WASHINGTON (ABP) — A bill that would make it much more difficult for many middle-income Americans to get out of debt appeared on its way to passage in the Senate March 10.
The “Bankruptcy Abuse Prevention and Consumer Protection Act of 2005” was widely expected to pass the Senate after Republicans turned back a number of Democratic-sponsored amendments that would have softened the legislation's impact on working- and middle-class households that file for bankruptcy.
If the bill becomes law, many of those who now have their debts erased by filing for protection under Chapter 7 of the bankruptcy codes would instead have to file under Chapter 13, meaning they would be expected to repay many more of the debts they owe.
Although the credit-card and financial-services industries have been pushing for such legislation for almost eight years, it has not made it out of Congress.
The bill addresses a real problem, according to supporters. “A lot of people are using bankruptcy as a way to avoid paying their just debts,” said Sen. Jeff Sessions (R-Ala.) in floor debate on the bill. “There was a lot of concern that something is out of sync, that the classic American moral value that you ought to pay your debts if you can ought to be honored.”
But opponents of the bill said passing the bill while rejecting amendments designed to ask for more accountability from credit-card companies is immoral.
“The bill is not a fair bill. I would have asked the credit-card industry demanding this bill: 'How are you doing? How is your industry doing? Making a profit?'” said Sen. Richard Durbin (D-Ill.), noting that the credit-card industry made a record profit in 2003.
He told stories about friends whose toddler-aged children had received credit-card offers in the mail. “Supporters of this bill rail against irresponsible consumers. What about irresponsible lenders? In the entire bill, there is nothing that tells the credit-card companies: 'If you are really worried about your losses, exercise better judgment about to whom you lend money,'” Durbin said.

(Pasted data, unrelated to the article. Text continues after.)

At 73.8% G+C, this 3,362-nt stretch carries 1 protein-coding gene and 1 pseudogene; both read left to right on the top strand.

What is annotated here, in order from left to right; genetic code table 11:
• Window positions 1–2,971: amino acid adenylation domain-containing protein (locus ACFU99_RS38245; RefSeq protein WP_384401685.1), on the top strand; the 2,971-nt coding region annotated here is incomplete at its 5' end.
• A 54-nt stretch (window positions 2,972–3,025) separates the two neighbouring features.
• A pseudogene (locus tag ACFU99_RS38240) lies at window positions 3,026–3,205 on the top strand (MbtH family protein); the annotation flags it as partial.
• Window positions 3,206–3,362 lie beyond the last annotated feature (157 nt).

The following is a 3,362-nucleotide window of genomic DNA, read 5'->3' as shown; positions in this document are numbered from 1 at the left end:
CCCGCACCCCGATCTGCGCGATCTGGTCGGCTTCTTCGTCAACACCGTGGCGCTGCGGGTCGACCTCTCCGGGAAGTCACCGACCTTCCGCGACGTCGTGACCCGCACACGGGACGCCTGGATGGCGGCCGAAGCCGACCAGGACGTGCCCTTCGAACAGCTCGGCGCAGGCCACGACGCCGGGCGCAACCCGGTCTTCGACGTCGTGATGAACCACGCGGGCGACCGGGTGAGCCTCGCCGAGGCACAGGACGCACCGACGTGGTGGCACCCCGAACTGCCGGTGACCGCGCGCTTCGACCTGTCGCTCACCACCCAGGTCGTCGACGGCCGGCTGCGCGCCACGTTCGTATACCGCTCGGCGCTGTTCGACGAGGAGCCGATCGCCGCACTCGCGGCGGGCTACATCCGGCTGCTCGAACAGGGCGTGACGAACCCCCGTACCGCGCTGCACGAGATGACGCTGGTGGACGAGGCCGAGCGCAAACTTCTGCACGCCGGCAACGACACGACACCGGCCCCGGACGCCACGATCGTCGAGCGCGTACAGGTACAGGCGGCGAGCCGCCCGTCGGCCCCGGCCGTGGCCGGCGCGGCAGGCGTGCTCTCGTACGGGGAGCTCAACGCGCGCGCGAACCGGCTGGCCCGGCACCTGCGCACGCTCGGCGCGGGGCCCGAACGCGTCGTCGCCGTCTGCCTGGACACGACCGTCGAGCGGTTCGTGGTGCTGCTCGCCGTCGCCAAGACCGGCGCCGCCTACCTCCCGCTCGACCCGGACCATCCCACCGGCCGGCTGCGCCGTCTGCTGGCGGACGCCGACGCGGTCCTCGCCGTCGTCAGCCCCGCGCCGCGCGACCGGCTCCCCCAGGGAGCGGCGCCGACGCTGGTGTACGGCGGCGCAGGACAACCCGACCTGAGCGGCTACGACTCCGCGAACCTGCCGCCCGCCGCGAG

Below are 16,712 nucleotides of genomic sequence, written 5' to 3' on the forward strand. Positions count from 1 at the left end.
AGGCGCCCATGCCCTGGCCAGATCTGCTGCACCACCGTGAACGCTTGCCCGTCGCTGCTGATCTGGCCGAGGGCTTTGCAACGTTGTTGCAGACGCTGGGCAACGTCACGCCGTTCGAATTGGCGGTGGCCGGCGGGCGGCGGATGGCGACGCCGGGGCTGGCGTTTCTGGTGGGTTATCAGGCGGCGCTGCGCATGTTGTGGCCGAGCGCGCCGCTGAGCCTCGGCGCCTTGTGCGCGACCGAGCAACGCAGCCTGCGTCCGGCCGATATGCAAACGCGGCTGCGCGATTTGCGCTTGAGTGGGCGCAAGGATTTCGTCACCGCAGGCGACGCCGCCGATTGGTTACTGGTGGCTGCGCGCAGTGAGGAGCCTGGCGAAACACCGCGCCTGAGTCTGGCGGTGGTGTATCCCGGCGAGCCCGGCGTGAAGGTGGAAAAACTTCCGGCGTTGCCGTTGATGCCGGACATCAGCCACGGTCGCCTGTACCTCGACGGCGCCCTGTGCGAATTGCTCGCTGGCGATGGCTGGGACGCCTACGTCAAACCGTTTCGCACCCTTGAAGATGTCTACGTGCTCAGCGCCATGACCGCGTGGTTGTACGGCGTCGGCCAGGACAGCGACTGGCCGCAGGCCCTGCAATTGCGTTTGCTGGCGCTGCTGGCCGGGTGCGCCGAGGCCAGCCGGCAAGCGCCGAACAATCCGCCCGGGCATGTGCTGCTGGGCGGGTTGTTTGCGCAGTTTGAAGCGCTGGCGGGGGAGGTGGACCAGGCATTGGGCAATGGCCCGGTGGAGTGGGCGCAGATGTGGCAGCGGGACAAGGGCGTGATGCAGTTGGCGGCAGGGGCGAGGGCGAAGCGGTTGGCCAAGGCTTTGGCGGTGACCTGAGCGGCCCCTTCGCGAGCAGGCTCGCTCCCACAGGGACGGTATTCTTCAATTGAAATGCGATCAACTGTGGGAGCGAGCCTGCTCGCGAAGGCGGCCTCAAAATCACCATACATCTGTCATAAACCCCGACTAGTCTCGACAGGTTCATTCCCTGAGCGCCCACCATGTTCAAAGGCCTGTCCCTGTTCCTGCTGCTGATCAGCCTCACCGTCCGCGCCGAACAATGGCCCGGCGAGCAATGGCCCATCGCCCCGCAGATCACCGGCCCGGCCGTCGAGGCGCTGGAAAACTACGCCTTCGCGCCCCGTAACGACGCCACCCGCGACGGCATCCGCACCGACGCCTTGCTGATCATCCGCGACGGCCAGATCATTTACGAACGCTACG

A group of 70 Christians who are members of the National Association of Consumer Bankruptcy Attorneys took the rhetoric a step further, sending an open letter to religious leaders March 1 that said the bill violates biblical principles.
“In the view of the creditors who have drafted and lobbied for the current Senate bill, it is the repayment of debt that is the most paramount duty of humans,” the letter read. “Under God's plan in the Old Testament, it was the creditor who was given the onerous commandment to lend and to give, not the debtor who was punished because he could not repay.
“Faced with declining real wages, job insecurity, long-term unemployment, out-sourcing of jobs to overseas markets, and ever-rising health-care costs, American families have turned to increasingly expensive easy credit,” the letter continued. “Yet, with the prime rate at its lowest level in more than 50 years, the credit-card banks have issued new cards to millions of American families at the highest annual interest rates in history. The current bill imposes no limitations on these exorbitant and usurious fees and charges.
But a Christian economist who supports a free-market view of economics said it wasn't that simple a picture. The more strenuous Chapter 13 bankruptcy “still provides you with relief; it just requires you to repay your debts on a pre-determined schedule,” said James Sherk, an economics fellow with the Evangel Society journal. He noted that the bill would still allow any bankruptcy filer making under the median income for his or her state to file under the more lenient Chapter 7 rules.
And Sherk said Democrats and bankruptcy attorneys shouldn't expect the credit-card industry to bear the moral responsibility for families filing for bankruptcy. “I'm not sure how it's the credit-card company's fault. They present you with all the terms of the deal at the beginning,” he said.
Besides, he said, credit-card companies charge higher interest rates and fees in part because of unclaimed debt lost due to Chapter 7 bankruptcies. More than a million households file for bankruptcy per year now — more than a tenfold increase in the 25 years since the last major reform in bankruptcy law.
“Currently, credit-card rates are higher than they would otherwise be because the credit-card companies have to factor in the cost of bankruptcy,” Sherk said. “So everyone who doesn't declare bankruptcy has to pay in the form of higher rates.”
And though he understands the arguments of those who see easy credit as an epidemic and want to impose more regulation on the credit-card industry, Sherk said, “We live in a society — in an economy — that allows people to make their own choices, and I think the benefits of that far outweigh the costs.”
The bill is S. 256. House leaders have promised to take it up quickly if the Senate passes it without amendment, and it is expected to pass that chamber and be signed into law by President Bush.